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Adaptable Architecture: How Vehicle Communications are Evolving for the Modern Battlespace

12th June 2024 - 16:00 GMT | by Shephard In Conversation

In Conversation... General Dynamics Mission Systems' Dr Emeka Egbogah talks to Shephard's Gerrard Cowan about the communications challenges facing armoured vehicle crews and the need for an open-architecture modular system to meet their constantly evolving needs.

Modern combat vehicles face highly complex communication challenges, with a need to ensure robust connectivity across a contested and multi-domain battlespace. The MESHnet family of products from General Dynamics Mission Systems has evolved to meet these demands, supporting operators through a flexible open architecture and a modular approach.

“The MESHnet product line provides a unified combat vehicle Communication and Information Systems solution built on a range of advanced elements,” shares Dr Emeka Egbogah, a Product Portfolio Manager for Tactical CIS (TacCIS) Solutions at General Dynamics Mission Systems – International. “It delivers data efficiently and reliably with low latency, while adapting to meet the varying needs of individual customers around integration requirements, as well as size, weight, power and cost.”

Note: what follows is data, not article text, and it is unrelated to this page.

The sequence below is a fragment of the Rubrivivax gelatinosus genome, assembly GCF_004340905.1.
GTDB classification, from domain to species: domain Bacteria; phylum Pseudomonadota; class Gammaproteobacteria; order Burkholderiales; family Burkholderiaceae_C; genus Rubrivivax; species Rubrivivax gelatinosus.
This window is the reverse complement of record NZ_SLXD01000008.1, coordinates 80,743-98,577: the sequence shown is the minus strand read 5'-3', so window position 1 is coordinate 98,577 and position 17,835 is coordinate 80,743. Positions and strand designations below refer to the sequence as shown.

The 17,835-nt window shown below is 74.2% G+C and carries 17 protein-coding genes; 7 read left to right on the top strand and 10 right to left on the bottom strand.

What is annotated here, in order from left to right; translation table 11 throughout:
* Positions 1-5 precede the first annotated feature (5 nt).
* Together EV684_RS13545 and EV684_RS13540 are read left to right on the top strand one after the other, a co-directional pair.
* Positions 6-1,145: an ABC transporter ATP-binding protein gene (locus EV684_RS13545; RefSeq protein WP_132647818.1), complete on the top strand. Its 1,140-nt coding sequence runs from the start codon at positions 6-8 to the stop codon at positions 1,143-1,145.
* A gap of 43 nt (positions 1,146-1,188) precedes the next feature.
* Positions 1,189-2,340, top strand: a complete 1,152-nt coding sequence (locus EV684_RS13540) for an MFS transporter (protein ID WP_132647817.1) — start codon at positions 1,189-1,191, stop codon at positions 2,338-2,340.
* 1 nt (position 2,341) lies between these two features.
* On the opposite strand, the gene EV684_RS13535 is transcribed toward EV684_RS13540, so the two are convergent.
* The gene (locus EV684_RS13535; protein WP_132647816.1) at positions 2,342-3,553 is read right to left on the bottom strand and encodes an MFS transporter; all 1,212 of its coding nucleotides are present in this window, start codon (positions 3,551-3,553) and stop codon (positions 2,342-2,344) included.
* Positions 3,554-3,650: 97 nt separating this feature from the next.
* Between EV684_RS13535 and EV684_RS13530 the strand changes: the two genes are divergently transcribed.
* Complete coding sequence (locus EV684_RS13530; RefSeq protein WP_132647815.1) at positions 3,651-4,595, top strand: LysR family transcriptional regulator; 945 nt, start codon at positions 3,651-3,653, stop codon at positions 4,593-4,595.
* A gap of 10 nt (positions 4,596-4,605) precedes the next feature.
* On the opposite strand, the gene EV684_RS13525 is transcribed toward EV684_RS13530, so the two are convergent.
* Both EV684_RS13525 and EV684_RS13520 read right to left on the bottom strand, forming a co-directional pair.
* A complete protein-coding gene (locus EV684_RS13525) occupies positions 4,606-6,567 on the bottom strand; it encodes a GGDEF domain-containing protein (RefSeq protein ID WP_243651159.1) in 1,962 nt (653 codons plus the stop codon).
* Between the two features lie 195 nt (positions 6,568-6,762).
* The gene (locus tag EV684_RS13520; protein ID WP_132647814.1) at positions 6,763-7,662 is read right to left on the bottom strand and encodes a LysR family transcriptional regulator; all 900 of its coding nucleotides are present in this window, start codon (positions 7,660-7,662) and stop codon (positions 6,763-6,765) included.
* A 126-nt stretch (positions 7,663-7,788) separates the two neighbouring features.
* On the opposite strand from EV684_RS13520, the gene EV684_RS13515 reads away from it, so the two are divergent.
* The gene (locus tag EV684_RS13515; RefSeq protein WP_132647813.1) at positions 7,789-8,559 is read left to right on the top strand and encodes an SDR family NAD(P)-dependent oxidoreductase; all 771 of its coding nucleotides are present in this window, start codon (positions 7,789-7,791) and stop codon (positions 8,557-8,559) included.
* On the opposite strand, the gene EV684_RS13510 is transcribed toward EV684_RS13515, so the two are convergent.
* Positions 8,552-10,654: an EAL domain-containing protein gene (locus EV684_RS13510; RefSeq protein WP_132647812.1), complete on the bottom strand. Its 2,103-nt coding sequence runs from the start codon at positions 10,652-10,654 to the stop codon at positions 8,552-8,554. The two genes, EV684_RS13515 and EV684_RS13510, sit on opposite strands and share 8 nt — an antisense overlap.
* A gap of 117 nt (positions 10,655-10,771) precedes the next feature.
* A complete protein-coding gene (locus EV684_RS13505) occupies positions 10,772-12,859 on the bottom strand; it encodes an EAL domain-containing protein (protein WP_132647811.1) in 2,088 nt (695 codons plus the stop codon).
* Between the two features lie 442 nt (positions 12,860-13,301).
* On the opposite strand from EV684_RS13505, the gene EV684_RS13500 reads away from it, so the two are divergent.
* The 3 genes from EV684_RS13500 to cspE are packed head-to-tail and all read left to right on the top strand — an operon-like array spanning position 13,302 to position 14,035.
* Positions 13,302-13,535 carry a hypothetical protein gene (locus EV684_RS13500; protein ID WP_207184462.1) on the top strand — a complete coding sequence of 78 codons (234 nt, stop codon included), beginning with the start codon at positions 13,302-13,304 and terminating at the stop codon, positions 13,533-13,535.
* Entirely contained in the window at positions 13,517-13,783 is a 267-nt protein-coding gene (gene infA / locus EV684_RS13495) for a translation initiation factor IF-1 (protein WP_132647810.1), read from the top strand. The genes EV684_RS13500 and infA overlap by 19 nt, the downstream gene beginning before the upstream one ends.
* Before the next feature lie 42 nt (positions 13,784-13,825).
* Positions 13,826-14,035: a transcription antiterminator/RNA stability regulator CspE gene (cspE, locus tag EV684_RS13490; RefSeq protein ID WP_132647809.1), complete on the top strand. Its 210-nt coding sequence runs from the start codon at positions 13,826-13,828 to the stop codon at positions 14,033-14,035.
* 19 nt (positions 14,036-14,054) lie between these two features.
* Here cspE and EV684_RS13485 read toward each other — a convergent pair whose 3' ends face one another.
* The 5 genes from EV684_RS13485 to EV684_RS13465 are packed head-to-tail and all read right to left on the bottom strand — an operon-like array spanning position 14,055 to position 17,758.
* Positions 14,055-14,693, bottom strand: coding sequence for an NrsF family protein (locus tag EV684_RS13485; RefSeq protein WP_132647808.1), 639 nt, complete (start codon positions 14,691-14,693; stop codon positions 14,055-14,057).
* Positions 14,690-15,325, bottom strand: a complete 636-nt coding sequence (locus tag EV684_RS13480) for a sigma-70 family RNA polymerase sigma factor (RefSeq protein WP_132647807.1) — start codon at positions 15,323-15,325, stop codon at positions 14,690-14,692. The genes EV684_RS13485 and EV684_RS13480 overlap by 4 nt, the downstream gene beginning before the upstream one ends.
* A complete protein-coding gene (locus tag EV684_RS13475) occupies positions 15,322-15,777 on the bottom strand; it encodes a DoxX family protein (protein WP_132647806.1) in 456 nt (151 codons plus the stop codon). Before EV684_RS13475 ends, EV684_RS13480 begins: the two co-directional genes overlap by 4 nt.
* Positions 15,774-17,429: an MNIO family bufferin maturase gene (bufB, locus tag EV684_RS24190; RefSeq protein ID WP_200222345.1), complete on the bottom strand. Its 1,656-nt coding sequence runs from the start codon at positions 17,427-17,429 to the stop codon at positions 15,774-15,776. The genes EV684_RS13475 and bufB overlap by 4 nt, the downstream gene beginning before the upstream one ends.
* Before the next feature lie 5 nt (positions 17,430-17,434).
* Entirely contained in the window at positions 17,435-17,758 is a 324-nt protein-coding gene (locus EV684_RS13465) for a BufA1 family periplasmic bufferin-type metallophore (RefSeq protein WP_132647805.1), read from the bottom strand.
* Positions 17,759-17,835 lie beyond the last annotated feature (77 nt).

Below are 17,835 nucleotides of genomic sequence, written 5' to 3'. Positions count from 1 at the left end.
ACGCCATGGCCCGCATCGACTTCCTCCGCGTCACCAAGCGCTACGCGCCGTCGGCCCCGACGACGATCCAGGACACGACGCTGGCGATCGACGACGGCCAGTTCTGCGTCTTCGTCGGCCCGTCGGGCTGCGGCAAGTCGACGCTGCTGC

MESHnet’s open architecture works seamlessly with the different radios, hardware, and software that operators deploy. The product line includes smart displays and computing hardware to view live vehicle camera feeds, host command and control (C2) software, and integrate complex vehicle subsystems. It also offers crew stations for mission-critical voice and audio services, power distribution and management of devices, and connectivity support for dismounted soldiers.

This capability will be on display at the Eurosatory exhibition in Paris from June 17-21, with the company demonstrating how MESHnet can seamlessly integrate into combat vehicles and meet the many needs of crew members that operate these modern vehicles.

User-centric innovation

How does the company ensure flexibility in practical terms? Egbogah explains that “MESHnet is built on a fully open vehicle electronic architecture. The current version is the most modular solution General Dynamics has developed to date.”